by Niles Schwartz
When Day Breaks, directed by Goran Paskaljevic, is a drama with the best intentions. Serbia’s entry for last year’s Academy Award for Best Foreign Language Film, it hunkers the viewer down with the weight of history, as documentary footage unspools the Belgrade Fair Grounds opening in 1937, adorned with ominous Nazi flags. The prologue migrates to November, 2011, as Professor Misa Brankov (Mustafa Nadarevic), a conductor and music teacher, bids his choir goodbye, passing on his torch to a new generation. He’s comfortably aging, teaching some gypsy children on the side, thinking about his own son and trying to nestle comfortably with the fact that the newer generation isn’t as mindful of history. But Misa then receives some shocking news. A box is found at those old fairgrounds, and it turns out Misa is Jewish, his parents giving him to the Brankov family before their detainment in the concentration camp that was being erected. The news takes Misa to a Jewish history museum, and he examines the mysterious box his parents, the Weiss family, left for him before their execution. Inside is a letter, a photograph, and some unfinished sheet music his father was writing — a piece entitled “When Day Breaks.” Suddenly the retired old man has a new purpose. To find out who his parents were and to personally finish his father’s composition.
It sounds sweet, I know. But this story, where we’re informed that music is supposed to mean so much more than words, verbalizes its sentiments much too often and with so much uncomfortable concreteness from beginning to end, its pull to move me could never be effective. Immediately Misa goes out on his journey of self (re)discovery, and the emotional beats are already played too heavily; the picture can’t reach any sort of crescendo — day never “breaks” I guess you’d say — and this adventure into a Serbian’s past remains a dull straight line, which is kind of hard for a know-nothing critic to say of such a meagre little movie trying so hard, with Nadarevic’s childlike eyes searching so deeply and sincerely, but the withering act of When Day Breaks pathetically dips and makes me pity the hero for the wrong reasons. There’s the motif of crying babies throughout the film, and I kind of see the aging professor as the last baby, who’s unfortunately too proud to cry at the conclusion.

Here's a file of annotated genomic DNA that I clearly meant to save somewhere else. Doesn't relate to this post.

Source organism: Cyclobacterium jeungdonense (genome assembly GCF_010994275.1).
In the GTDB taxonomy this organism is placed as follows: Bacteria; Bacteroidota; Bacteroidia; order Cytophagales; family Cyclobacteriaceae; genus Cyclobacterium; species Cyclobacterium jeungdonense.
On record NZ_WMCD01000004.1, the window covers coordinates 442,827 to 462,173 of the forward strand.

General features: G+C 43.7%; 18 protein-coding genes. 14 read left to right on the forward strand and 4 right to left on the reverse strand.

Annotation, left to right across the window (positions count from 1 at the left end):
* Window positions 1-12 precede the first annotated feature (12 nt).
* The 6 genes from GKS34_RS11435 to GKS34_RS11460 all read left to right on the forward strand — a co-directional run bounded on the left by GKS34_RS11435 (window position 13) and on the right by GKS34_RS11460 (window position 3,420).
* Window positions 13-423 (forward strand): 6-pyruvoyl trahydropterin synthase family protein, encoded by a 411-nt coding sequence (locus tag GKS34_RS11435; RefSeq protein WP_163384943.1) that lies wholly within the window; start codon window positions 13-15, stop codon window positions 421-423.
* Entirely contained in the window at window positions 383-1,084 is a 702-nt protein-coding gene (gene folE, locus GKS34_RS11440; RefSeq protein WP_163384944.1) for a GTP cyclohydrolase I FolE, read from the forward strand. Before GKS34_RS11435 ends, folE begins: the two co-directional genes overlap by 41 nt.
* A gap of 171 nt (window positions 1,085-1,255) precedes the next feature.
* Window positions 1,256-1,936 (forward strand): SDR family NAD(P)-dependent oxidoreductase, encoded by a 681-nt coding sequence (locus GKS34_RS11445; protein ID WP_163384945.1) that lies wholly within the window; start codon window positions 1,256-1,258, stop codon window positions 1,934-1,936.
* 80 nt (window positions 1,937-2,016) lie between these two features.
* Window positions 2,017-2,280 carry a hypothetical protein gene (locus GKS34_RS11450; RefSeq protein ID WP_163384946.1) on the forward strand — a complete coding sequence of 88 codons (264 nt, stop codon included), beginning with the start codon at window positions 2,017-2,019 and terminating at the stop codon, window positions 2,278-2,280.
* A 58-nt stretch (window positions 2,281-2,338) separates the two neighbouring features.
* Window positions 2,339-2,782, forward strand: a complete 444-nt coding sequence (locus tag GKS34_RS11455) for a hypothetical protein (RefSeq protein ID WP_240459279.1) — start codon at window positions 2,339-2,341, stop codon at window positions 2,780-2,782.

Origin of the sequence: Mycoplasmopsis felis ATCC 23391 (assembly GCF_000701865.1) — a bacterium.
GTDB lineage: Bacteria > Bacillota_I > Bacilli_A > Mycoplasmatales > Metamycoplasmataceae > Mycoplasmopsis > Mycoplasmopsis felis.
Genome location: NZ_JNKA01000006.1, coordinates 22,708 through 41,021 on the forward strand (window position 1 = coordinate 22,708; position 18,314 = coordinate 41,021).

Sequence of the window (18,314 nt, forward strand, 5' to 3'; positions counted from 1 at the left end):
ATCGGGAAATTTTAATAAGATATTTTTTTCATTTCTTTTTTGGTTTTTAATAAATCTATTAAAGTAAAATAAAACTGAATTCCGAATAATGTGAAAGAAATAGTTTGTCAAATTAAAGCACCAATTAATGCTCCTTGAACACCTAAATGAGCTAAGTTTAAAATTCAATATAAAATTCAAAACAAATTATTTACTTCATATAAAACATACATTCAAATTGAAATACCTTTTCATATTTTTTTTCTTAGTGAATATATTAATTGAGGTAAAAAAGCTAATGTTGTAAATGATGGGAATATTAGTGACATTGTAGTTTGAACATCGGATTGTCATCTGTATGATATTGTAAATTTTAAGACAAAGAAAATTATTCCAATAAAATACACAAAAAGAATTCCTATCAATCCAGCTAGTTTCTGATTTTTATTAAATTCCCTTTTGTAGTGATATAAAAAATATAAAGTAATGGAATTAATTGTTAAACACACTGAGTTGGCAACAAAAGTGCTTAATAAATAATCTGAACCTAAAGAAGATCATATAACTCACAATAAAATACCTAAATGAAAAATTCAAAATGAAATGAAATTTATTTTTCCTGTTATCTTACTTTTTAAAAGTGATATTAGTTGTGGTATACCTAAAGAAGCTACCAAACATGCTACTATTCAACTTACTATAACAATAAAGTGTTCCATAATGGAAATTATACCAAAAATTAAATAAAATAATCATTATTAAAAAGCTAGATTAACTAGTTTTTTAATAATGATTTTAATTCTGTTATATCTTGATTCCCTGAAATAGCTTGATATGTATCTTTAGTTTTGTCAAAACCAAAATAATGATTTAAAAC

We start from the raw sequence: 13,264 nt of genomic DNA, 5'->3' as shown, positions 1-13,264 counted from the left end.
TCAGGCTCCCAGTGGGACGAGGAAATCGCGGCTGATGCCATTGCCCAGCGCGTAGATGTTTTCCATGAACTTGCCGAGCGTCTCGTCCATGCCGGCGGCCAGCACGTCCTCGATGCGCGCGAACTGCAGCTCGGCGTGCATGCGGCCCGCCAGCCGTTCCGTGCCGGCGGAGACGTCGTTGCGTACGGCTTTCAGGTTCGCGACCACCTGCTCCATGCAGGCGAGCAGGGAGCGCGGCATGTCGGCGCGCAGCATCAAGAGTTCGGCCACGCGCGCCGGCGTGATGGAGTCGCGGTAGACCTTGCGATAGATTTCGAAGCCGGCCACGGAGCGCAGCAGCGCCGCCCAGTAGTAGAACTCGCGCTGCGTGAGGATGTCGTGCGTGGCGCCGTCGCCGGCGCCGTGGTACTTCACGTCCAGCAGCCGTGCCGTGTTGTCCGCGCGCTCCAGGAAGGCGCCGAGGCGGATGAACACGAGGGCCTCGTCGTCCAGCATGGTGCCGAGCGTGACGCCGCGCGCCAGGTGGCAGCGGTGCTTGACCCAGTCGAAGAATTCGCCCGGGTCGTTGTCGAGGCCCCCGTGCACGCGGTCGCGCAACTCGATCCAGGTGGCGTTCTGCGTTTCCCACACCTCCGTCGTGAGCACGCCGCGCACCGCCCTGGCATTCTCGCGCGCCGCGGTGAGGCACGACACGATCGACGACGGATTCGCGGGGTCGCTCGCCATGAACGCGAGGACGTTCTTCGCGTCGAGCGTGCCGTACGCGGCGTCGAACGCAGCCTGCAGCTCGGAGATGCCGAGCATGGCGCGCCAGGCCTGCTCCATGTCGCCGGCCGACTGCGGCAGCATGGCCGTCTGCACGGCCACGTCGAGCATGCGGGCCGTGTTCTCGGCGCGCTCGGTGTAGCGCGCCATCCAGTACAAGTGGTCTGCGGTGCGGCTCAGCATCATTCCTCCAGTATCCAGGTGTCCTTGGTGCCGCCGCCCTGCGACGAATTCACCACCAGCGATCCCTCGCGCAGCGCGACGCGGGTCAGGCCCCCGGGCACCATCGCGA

As Professor Misa investigates old neighborhoods close to the concentration camp and fairgrounds, the film makes earnest attempts to tie in his questions with the unrest caused by the region’s turbulent recent period of the 1990s. Misa’s star singer (Zafir Hadzimanov) had a son who was killed on the front lines; since then, the singer’s lost his talent and drowned himself in alcohol. Misa’s own son, Malisa (Nebojsa Glogovac), is succeeding as a conductor in his own right, but has no time to lend his orchestra for a charitable reason — or even the time to talk to good old dad for five minutes. Elsewhere, Misa’s successor at the school (Nada Sargin) can’t help him out, as New Year’s festivities are more important than paying tribute to the past the professor’s just discovered. The new generation just doesn’t care, which — as Don Tommasino in The Godfather ironically reminded us — is how the younger generations have been for basically thousands of years, but jeez, it feels good to complain about their lack of respect, doesn’t it?
Meanwhile, Misa gets to pettily vent his feelings with his poor, farmer brother Moska (Rade Kojadinovic), asking, “Why didn’t you tell me I was adopted?” “But you were always my brother,” Moska responds, which you’d think would be enough, considering the whole awkward affair. Still the professor whines, finally swallowing his pride and asking both his adoptive and biological parents’ forgiveness in a cemetery. Moving through graffiti soaked, economically depressed neighborhoods with hysterical residents, the film only gets more heavy handed, playing like a stiff memorial. Sequences of celebration (a wedding) and turmoil (an explosion) are feeble defenses against the picture’s zombie Hallmark Card lifelessness.
Misa grows more desperate, pawning cherished objects (objects this lonely old man considers “family”) to pay for musicians to play a special concentration camp commemoration, where the completed “When Day Breaks” shall be performed. Someone says to him of Serbia’s history, during World War II and the 1990s, “I don’t know if mankind has learnt anything from these horrors,” and the reply is, “Human experience doesn’t mean anything.” That’s true enough, certainly, and the gulf between the present moment and the unpunished crimes of the past is always a theme worthy of meditation and repetition. But the how is much more important than the what, and while watching When Day Breaks, I realized how much better this film would play if it were a wicked, melancholic, scorching satire instead of a bland, saccharine drama. Its heart is in the right place, but everything else is demanding to be put out of its misery.
When Day Breaks plays at the St. Anthony Main Tuesday, April 16, 5:15 p.m., and Sunday, April 21, at 11:15 a.m. For more information, go to mspfilmfest.org.